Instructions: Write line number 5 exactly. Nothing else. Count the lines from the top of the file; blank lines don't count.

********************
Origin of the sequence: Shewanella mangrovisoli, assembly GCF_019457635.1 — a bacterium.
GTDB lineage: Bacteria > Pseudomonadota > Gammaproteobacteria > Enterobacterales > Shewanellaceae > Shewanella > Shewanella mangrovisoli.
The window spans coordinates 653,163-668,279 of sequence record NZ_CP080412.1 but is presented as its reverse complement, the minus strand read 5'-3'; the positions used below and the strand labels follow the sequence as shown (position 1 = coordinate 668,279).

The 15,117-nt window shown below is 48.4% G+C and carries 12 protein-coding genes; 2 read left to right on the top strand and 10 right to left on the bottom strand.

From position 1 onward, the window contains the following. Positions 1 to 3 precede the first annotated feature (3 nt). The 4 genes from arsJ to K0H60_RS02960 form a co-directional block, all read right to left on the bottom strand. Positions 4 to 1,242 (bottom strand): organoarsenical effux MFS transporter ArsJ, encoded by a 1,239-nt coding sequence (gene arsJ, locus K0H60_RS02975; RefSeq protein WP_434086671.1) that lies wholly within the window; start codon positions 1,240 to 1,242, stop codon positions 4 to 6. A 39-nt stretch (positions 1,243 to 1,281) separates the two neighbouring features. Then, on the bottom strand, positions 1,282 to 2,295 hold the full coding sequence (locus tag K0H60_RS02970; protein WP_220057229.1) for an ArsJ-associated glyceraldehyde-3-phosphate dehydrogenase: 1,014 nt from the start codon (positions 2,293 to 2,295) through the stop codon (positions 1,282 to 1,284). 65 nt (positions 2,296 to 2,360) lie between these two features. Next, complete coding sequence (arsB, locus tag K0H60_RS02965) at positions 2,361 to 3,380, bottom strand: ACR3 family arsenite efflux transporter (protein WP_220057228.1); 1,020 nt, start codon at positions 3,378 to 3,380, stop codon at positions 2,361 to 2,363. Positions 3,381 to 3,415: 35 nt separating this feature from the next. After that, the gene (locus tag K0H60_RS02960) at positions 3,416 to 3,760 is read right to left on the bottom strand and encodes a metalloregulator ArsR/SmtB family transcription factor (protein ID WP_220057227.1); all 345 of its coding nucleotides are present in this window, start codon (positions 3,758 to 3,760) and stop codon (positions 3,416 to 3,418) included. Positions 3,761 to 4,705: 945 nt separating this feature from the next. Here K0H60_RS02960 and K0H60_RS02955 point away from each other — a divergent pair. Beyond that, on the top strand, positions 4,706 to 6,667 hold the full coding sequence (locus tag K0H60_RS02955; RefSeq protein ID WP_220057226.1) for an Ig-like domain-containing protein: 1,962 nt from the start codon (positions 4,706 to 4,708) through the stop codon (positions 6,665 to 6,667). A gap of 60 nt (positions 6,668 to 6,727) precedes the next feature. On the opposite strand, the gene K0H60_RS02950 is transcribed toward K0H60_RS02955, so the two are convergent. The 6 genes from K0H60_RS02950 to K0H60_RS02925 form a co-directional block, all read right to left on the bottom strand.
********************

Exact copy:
From position 1 onward, the window contains the following. Positions 1 to 3 precede the first annotated feature (3 nt). The 4 genes from arsJ to K0H60_RS02960 form a co-directional block, all read right to left on the bottom strand. Positions 4 to 1,242 (bottom strand): organoarsenical effux MFS transporter ArsJ, encoded by a 1,239-nt coding sequence (gene arsJ, locus K0H60_RS02975; RefSeq protein WP_434086671.1) that lies wholly within the window; start codon positions 1,240 to 1,242, stop codon positions 4 to 6. A 39-nt stretch (positions 1,243 to 1,281) separates the two neighbouring features. Then, on the bottom strand, positions 1,282 to 2,295 hold the full coding sequence (locus tag K0H60_RS02970; protein WP_220057229.1) for an ArsJ-associated glyceraldehyde-3-phosphate dehydrogenase: 1,014 nt from the start codon (positions 2,293 to 2,295) through the stop codon (positions 1,282 to 1,284). 65 nt (positions 2,296 to 2,360) lie between these two features. Next, complete coding sequence (arsB, locus tag K0H60_RS02965) at positions 2,361 to 3,380, bottom strand: ACR3 family arsenite efflux transporter (protein WP_220057228.1); 1,020 nt, start codon at positions 3,378 to 3,380, stop codon at positions 2,361 to 2,363. Positions 3,381 to 3,415: 35 nt separating this feature from the next. After that, the gene (locus tag K0H60_RS02960) at positions 3,416 to 3,760 is read right to left on the bottom strand and encodes a metalloregulator ArsR/SmtB family transcription factor (protein ID WP_220057227.1); all 345 of its coding nucleotides are present in this window, start codon (positions 3,758 to 3,760) and stop codon (positions 3,416 to 3,418) included. Positions 3,761 to 4,705: 945 nt separating this feature from the next. Here K0H60_RS02960 and K0H60_RS02955 point away from each other — a divergent pair. Beyond that, on the top strand, positions 4,706 to 6,667 hold the full coding sequence (locus tag K0H60_RS02955; RefSeq protein ID WP_220057226.1) for an Ig-like domain-containing protein: 1,962 nt from the start codon (positions 4,706 to 4,708) through the stop codon (positions 6,665 to 6,667). A gap of 60 nt (positions 6,668 to 6,727) precedes the next feature. On the opposite strand, the gene K0H60_RS02950 is transcribed toward K0H60_RS02955, so the two are convergent. The 6 genes from K0H60_RS02950 to K0H60_RS02925 form a co-directional block, all read right to left on the bottom strand.